If you know of any toddlers, be them your own or a friend’s, think about them for a moment.
Think of those infants, with their wobbly steps, who have just reached their first birthday or about to turn one year old.
Their whole lives lay before them, with the hopes and dreams of their parents.
Now, consider this: Those children will graduate from high school before Ilya Kovalchuk’s contract — as being reported — will finish.
That’s right. That bundle of joy learning to walk and talk (soon enough their parents will be saying ‘sit down and shut up’) and will graduate in June 2027 will receive their diploma before Kovalchuk’s contract — to be officially announced Tuesday — is complete.
At that time, Kovalchuk, the sniper who has amassed 338 goals in eight NHL seasons, will announce a contract reportedly worth US$102 million over 17 seasons.
That’s right — 17. Crazy numbers to consider in the sporting world.
“Does the GM who signed the deal have a 17-year career in front of him?” said one agent Monday.
“To me, it speaks to the incompetence of the league. If they were concerned with contract-term limits, why didn’t they cut it off?
“Thirty owners have to be asking what (NHL deputy commissioner) Bill Daly and (NHL commissioner) Gary Bettman were doing when the issue wasn’t covered (in negotiations).”
The length of the deal allows Kovalchuk to receive a massive payday — reportedly nearly $90 million over the first nine years of the deal — but it will drop in the final years to make it cap-friendly.
For example, if the contract is worth $102 million, a 17-year deal would mean a $6-million salary cap hit. That’s less than the Calgary Flames are incurring for each year of Jay Bouwmeester’s current pact.
It’s hardly the first deal to use a loophole in the collective bargaining agreement.
The eight-year contract Daniel Briere signed before the 2007-08 season started at $10 million, before heading to $8 million for a couple of years, $7 million a couple of more seasons and then to $3 million and finally $2 million. When the deal expires, he’ll be 38.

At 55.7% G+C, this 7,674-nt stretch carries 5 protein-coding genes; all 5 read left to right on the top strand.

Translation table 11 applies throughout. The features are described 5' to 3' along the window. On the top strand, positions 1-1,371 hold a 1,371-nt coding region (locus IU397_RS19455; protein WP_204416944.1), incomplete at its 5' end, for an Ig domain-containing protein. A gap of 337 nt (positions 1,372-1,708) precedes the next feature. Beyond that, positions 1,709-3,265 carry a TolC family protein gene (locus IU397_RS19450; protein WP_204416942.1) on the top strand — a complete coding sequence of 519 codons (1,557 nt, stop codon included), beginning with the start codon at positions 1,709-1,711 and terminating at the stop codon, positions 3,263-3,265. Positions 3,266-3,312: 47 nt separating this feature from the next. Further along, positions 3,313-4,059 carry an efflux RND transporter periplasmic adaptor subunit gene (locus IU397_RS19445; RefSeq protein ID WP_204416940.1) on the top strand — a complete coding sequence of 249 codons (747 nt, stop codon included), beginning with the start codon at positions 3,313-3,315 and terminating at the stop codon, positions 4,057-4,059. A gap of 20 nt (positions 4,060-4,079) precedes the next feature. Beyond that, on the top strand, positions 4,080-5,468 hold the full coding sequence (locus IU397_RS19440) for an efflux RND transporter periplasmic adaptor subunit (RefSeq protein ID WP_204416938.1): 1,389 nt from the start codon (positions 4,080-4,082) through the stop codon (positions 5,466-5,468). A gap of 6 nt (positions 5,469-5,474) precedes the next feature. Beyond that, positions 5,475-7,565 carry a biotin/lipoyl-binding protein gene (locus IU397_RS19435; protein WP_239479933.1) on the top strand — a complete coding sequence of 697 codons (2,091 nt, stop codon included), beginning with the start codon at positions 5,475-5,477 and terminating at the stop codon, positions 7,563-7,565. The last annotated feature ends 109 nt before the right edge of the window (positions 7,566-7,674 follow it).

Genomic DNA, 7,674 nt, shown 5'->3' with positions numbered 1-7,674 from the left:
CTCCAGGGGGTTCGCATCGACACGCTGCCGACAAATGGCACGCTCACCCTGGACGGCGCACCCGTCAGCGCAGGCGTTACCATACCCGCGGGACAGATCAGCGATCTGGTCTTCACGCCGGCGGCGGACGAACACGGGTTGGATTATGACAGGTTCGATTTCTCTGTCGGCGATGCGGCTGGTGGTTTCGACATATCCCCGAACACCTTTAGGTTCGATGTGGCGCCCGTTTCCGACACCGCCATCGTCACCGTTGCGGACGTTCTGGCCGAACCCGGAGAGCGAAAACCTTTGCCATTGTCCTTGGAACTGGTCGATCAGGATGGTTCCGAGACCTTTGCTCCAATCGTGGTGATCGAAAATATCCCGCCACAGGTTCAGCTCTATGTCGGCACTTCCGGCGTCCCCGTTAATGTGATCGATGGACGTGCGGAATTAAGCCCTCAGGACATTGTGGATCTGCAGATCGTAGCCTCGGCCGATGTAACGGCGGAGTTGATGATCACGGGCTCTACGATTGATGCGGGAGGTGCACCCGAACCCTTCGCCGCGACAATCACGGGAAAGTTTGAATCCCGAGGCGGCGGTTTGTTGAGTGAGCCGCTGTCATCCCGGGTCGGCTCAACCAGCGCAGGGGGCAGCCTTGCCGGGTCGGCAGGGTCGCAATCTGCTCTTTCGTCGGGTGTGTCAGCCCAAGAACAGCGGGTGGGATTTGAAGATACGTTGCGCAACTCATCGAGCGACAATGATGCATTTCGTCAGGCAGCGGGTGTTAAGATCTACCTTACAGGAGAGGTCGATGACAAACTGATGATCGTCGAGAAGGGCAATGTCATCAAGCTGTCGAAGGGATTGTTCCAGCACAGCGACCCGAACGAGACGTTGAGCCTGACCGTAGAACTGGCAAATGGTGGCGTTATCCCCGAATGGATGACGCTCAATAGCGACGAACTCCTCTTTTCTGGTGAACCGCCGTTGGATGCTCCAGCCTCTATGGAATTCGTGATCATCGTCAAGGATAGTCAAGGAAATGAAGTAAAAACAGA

That opened the Pandora’s Box.
Flames goalie Miikka Kiprusoff signed a six-year pact which started in 2008-09. It went from $8.5 million the first season and slowly falls to $1.5 million in the 2013-14 season.
He’ll turn 37 the first month of that final season. The question came immediately: Will he play that year or not?
Since then, deals with that model have come fast and furious.
The Detroit Red Wings signed Henrik Zetterberg and Johan Franzen that way.
The Boston Bruins did the same with Marc Savard.
Marian Hossa’s 12-year pact with the Chicago Blackhawks, which has a $5.233-million average, pays him $7.9 million annually for seven years and then averages to less than $1 million over the final four years.
He’ll turn 37 midway through the 2016-17 season. The next year, he’s scheduled to have a $1-million salary. Will he be playing in the NHL at age 38?
Will Chris Pronger play beyond 40? The final two years of his new deal with the Philadelphia Flyers expects him to play for $525,000 annually.
Will Kovalchuk be skating in the NHL at age 43? He’ll have to if he’s still under that same contract.
It’s crazy to consider, but it’s impossible to say those contracts are right or wrong for hockey. Maybe Hossa will be skating beyond 40 in Chicago and contributing to a level which makes his salary fit fine within a cap around $70 million while earning pay at a fraction of it.
Same for Kovalchuk in New Jersey.
That’s the high-water mark of positive possibilities.
But teams sure are taking a gamble.
Insurance plans and early retirements can allow them to get away with theory of spending big dollars now and paying with reduced salary-cap space later. (Contracts signed by players younger than 35 don’t count toward the salary cap if a player retires or is sidelined by a long-term injury.)
The danger is Player X is still skating but is nowhere near the level of expectations.
Say Kovalchuk is a 20-goal scorer five years from now. That would mean Devils GM Lou Lamoriello — who will be in his 80s when Kovalchuk’s deal expires — has left his successor handcuffed.
He and the Devils owners are willing to take the chance, for whatever reason. And know it will come into play when they sign Devils star Zach Parise.
Bank on the NHL not allowing those deals to happen in the future.
Or at least using it as a bargaining chip in the next CBA.